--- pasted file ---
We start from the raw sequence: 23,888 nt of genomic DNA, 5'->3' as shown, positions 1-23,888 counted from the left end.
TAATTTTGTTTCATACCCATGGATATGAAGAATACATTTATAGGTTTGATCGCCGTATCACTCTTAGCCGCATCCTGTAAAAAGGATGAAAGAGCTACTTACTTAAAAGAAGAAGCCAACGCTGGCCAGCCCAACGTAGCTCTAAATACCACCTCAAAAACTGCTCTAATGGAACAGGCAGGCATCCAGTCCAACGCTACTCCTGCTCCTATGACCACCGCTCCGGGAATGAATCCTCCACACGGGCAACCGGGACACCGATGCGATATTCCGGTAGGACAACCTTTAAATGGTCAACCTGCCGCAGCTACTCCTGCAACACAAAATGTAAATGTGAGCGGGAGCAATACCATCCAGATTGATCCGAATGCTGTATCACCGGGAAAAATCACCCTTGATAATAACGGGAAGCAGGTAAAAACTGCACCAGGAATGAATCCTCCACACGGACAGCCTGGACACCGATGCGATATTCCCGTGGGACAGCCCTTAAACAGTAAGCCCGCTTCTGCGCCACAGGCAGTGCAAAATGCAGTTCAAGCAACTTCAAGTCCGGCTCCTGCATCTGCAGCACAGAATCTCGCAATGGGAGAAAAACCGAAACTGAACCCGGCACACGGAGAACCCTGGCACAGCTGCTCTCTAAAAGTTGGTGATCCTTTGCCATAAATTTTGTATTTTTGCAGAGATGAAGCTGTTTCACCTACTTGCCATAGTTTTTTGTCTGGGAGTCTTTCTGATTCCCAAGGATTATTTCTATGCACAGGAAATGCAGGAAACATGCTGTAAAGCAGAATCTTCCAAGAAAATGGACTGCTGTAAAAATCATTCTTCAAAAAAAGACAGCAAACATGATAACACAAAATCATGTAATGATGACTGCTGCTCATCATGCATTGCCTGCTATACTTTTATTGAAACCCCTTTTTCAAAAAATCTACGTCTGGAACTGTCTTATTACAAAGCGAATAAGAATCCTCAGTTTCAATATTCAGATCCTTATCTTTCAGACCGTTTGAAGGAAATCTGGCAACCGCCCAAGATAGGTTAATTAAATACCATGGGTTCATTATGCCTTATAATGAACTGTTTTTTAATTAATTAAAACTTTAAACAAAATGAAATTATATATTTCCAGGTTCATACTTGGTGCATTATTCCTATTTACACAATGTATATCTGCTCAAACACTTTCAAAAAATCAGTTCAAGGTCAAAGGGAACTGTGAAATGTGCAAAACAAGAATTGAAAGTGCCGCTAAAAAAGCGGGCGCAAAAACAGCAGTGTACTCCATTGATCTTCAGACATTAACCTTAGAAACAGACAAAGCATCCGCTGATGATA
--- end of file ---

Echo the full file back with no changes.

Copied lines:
We start from the raw sequence: 23,888 nt of genomic DNA, 5'->3' as shown, positions 1-23,888 counted from the left end.
TAATTTTGTTTCATACCCATGGATATGAAGAATACATTTATAGGTTTGATCGCCGTATCACTCTTAGCCGCATCCTGTAAAAAGGATGAAAGAGCTACTTACTTAAAAGAAGAAGCCAACGCTGGCCAGCCCAACGTAGCTCTAAATACCACCTCAAAAACTGCTCTAATGGAACAGGCAGGCATCCAGTCCAACGCTACTCCTGCTCCTATGACCACCGCTCCGGGAATGAATCCTCCACACGGGCAACCGGGACACCGATGCGATATTCCGGTAGGACAACCTTTAAATGGTCAACCTGCCGCAGCTACTCCTGCAACACAAAATGTAAATGTGAGCGGGAGCAATACCATCCAGATTGATCCGAATGCTGTATCACCGGGAAAAATCACCCTTGATAATAACGGGAAGCAGGTAAAAACTGCACCAGGAATGAATCCTCCACACGGACAGCCTGGACACCGATGCGATATTCCCGTGGGACAGCCCTTAAACAGTAAGCCCGCTTCTGCGCCACAGGCAGTGCAAAATGCAGTTCAAGCAACTTCAAGTCCGGCTCCTGCATCTGCAGCACAGAATCTCGCAATGGGAGAAAAACCGAAACTGAACCCGGCACACGGAGAACCCTGGCACAGCTGCTCTCTAAAAGTTGGTGATCCTTTGCCATAAATTTTGTATTTTTGCAGAGATGAAGCTGTTTCACCTACTTGCCATAGTTTTTTGTCTGGGAGTCTTTCTGATTCCCAAGGATTATTTCTATGCACAGGAAATGCAGGAAACATGCTGTAAAGCAGAATCTTCCAAGAAAATGGACTGCTGTAAAAATCATTCTTCAAAAAAAGACAGCAAACATGATAACACAAAATCATGTAATGATGACTGCTGCTCATCATGCATTGCCTGCTATACTTTTATTGAAACCCCTTTTTCAAAAAATCTACGTCTGGAACTGTCTTATTACAAAGCGAATAAGAATCCTCAGTTTCAATATTCAGATCCTTATCTTTCAGACCGTTTGAAGGAAATCTGGCAACCGCCCAAGATAGGTTAATTAAATACCATGGGTTCATTATGCCTTATAATGAACTGTTTTTTAATTAATTAAAACTTTAAACAAAATGAAATTATATATTTCCAGGTTCATACTTGGTGCATTATTCCTATTTACACAATGTATATCTGCTCAAACACTTTCAAAAAATCAGTTCAAGGTCAAAGGGAACTGTGAAATGTGCAAAACAAGAATTGAAAGTGCCGCTAAAAAAGCGGGCGCAAAAACAGCAGTGTACTCCATTGATCTTCAGACATTAACCTTAGAAACAGACAAAGCATCCGCTGATGATA